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Changes Looming for EMS

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Ed Racht, MD, told attendees at this year's Pinnacle conference in San Diego that health care and EMS are rapidly evolving. "The way we look a year from now is going to be dramatically different," Racht warned during his July 27 keynote address titled "The Looming Realities of Healthcare Reform for EMS."

Racht—who was named Chief Medical Officer for American Medical Response on July 26 and most recently served as the vice president of Medical Affairs and Chief Medical Officer for Piedmont Newnan Hospital in metro Atlanta—noted that health-care reform is really "payment reform that has huge health-care implications." EMS, he said, is only mentioned a total of four times in the 2,400-page behemoth bill, but there’s no doubt prehospital medicine will change along with everything else in health care.

"We're on the edge of another major change in EMS culture," Racht says. "Whether you buy into that or not, it's here." He believes there are many opportunities for EMS to define its role in the larger system, helping to cut costs while improving patient safety and outcomes through better-coordinated care. "The current system is based on the quantity of the care provided, with minimal focus on quality or coordination." Those days are coming to an end, Racht says.

Racht provided a timeline of the Patient Protection and Affordable Care Act implementation between now and 2018, noting that the bill's call for comparative effectiveness research shouldn't be taken lightly. "The things that make a difference in patient outcomes, we ought to be reporting," because sooner rather than later the government is going to "see how you do to decide if you deserve payment," Racht says, meaning Centers for Medicare & Medicaid Services (CMS) reimbursements will eventually be based on the quality of care provided, not the quantity.

New Opportunities for EMS
"What's coming next is going to be hard work," Racht says, but "our opportunities await."

One aim of the health-care reform legislation is to create Accountable Care Organizations (ACOs), he says. An ACO could be a hospital or group of physicians and ancillary health-care providers—labs, therapists, etc.—that coordinate medical care for a specific patient population. The health-care reform legislation says Health and Human Services will establish a program that supports ACOs for fee-for-service Medicare patients by Jan. 1, 2012. Under such a system, "hospitals will need to work with other health-care providers to avoid readmissions," because "soon they will not be compensated," according to Racht.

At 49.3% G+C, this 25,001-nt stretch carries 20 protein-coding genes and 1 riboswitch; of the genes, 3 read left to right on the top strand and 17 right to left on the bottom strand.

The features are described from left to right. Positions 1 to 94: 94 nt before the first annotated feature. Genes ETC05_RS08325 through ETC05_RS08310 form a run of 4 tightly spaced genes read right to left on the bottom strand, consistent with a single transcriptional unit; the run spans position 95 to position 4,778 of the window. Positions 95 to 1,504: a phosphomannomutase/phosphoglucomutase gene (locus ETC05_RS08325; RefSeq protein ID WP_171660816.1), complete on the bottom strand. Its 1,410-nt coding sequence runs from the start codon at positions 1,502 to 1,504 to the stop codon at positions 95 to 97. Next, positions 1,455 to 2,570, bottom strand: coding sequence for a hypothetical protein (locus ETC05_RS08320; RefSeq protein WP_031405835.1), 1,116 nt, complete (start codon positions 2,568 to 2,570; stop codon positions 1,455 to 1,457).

"Could there be a way that hospitals and EMS could collaborate? Yes," says Racht. "Can you imagine a post-hospital EMS role? Absolutely." The biggest challenge in realizing these opportunities is getting all the "adversaries" together, he says. "That's not been a natural process," but EMS agencies need to start asking questions and working with hospitals and others in the larger health-care system to develop potential solutions.

Other opportunities could include an EMS role in alleviating emergency department overcrowding through better triage, treat-and-release programs, transport to alternate destinations or even assisting in some way with managing patient flow in the emergency departments.

Payment reform is here; how that will play out isn't yet clear, but we have an "opportunity to play a totally different role in the EMS system." The key, Racht says, is ensuring someone else doesn't define that role.
Racht closed his speech, urging audience members to make the most out of the new legislation, with a quote by Sir Francis Bacon: "Wise men make more opportunities than they find."
 

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